WMATA's Silver Line hopes to find success
Metro aims to open the long-awaited Silver Line extension this year but the agency’s meager pandemic ridership, triggered in large part by the move to remote work, begs the question: who’s going to ride it?
Why it matters: A failure to attract riders to the $3 billion Silver Line project would further worsen the agency's budgetary woes — current estimates predict a $185 million budget deficit next fiscal year.
Catch up quick: The extension adds six stations that span 11.4 miles from Ashburn to Reston Town Center starting after Wiehle-Reston. Dulles will be the third-to-last stop on the line.
What’s happening: Axios' analysis of Metrorail ridership data shows that generally stations toward the end of the line, particularly those in the NoVa suburbs, have been slower to rebound than stations in other parts of the area.
- The current last four Silver Line stations from Wiehle-Reston East to Tysons Corner have each reached about 32% of 2019 ridership levels.
- Stations at the end of the Blue and Orange lines have performed similarly, with Franconia-Springfield reaching 35% of 2019 ridership, and Vienna getting to 28%.
- For comparison, Glenmont at the end of the Red Line has reached 41% of pre-pandemic ridership. West Hyattsville, the fourth-to-last stop on the Green Line toward Greenbelt, has reached 52%.
D.C. Policy Center executive director Yesim Sayin Taylor tells Axios that the Washington region’s high concentration of workers who are able to do their jobs remotely has continued to make it even harder for Metro to rebound from pandemic losses.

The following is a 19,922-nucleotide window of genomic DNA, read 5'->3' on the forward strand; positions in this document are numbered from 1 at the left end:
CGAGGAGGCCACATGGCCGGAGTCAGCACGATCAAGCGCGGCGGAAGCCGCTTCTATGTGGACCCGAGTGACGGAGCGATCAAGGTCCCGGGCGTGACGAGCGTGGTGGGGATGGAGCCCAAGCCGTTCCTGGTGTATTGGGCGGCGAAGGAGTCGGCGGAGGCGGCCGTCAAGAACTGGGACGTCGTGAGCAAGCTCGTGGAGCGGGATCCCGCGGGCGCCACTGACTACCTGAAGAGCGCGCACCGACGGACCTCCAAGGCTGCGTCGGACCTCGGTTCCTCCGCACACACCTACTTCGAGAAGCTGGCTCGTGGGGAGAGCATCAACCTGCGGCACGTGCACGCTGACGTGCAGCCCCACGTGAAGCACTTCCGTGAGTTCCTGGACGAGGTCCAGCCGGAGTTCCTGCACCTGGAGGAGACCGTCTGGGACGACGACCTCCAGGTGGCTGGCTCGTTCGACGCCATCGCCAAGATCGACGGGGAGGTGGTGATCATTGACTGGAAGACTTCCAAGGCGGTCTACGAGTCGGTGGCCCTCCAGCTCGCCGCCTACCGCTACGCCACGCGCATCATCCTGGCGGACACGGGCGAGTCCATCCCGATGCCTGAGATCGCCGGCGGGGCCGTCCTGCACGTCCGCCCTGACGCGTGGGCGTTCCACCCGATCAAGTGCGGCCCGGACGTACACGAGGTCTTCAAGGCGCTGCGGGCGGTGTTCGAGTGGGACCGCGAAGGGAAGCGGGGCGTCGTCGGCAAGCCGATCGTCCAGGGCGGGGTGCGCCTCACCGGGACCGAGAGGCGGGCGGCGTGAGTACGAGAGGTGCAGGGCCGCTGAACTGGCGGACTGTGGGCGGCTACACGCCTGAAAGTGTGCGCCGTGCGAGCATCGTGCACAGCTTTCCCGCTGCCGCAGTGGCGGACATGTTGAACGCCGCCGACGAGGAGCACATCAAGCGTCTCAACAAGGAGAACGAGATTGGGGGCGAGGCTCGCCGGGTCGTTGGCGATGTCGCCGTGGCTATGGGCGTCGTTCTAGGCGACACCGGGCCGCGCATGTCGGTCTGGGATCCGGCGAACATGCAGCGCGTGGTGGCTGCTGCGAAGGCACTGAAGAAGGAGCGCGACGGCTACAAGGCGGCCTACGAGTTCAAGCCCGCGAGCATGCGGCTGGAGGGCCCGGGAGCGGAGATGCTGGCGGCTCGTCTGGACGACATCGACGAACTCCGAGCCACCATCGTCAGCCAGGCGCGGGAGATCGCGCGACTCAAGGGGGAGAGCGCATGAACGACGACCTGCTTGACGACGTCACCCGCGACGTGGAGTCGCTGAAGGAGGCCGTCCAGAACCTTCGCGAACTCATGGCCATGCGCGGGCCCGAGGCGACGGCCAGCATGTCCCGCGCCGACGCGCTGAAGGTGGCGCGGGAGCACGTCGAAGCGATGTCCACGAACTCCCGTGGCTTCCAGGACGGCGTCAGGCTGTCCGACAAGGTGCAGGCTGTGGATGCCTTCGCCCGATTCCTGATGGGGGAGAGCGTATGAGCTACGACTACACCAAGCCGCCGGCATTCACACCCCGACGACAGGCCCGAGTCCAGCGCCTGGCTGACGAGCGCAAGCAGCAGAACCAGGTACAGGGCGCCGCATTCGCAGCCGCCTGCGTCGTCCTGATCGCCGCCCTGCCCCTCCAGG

- Yes, but: D.C. workers are slowly coming back.
A Metro spokesperson tells Axios that the agency doesn’t have post-pandemic ridership projections, but continues to see the Silver Line extension as “an opportunity for growth.”
Zoom in: The Silver Line extension has multiple factors in its favor, including the rapidly growing Tysons area. Plus, riders will for the first time have access to Dulles using Metrorail.
Senior Brookings Metro fellow Adie Tomer does note that having access to an airport by train can be a good regional marketing tool, but airports generally don’t attract nearly as many riders as other stations and lines. He says Washington residents use public transit much more than travelers who are here just visiting.
- Whether or not it’s successful in the short term, Tomer says he’s confident that the Silver Line extension will be successful in the long run. “Having rail service and having long-distance travel alternatives is vitally important,” he says of the health and growth of major metros.
Between the lines: The Silver Line extension has been in the works for over a decade. As Tomer puts it, “this train has left the station so long ago.” Those currently working for the agency, including new CEO Randy Clarke, will have to adapt to our new way of life and find ways to lure riders back.
What’s next: The Silver Line could be further delayed. Without the return of more 7000-series cars, Clarke says the agency would either have to wait to open the new stations on that line or reduce service.
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